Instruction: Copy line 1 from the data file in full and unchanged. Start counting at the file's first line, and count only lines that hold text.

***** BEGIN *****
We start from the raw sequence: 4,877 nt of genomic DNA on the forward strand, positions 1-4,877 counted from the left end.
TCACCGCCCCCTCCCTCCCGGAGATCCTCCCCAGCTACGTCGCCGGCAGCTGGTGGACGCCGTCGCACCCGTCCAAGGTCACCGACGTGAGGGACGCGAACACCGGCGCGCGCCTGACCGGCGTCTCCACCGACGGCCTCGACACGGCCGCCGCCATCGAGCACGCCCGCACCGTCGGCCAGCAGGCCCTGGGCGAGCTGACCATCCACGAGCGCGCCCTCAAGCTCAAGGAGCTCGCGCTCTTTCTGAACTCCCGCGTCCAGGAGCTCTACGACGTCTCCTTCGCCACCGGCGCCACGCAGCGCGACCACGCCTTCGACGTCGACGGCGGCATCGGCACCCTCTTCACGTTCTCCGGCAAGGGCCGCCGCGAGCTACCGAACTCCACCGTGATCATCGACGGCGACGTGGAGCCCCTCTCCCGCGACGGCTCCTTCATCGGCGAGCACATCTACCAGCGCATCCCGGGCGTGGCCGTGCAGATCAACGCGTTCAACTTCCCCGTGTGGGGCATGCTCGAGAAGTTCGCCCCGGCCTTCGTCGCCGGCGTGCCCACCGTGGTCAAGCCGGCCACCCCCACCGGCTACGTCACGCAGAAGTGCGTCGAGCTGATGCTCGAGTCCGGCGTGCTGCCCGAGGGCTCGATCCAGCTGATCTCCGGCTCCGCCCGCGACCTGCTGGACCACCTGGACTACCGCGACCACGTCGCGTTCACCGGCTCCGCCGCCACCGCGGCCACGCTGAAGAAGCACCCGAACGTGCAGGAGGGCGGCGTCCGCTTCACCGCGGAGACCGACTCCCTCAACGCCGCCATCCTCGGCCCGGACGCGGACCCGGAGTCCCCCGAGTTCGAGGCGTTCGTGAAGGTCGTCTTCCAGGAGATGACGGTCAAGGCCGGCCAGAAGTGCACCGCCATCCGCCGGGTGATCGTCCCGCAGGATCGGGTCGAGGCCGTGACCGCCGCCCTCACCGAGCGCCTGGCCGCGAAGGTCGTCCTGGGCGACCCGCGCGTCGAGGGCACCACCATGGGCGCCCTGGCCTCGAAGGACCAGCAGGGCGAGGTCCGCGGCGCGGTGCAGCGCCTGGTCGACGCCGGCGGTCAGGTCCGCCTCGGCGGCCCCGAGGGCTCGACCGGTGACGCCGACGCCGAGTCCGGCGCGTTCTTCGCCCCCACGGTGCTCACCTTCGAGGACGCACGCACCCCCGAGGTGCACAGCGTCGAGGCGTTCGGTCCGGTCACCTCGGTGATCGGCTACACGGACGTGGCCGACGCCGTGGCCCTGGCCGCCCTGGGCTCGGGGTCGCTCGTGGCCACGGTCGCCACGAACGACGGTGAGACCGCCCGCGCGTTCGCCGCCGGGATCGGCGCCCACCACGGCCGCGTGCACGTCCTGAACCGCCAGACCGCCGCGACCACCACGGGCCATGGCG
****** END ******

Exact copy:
We start from the raw sequence: 4,877 nt of genomic DNA on the forward strand, positions 1-4,877 counted from the left end.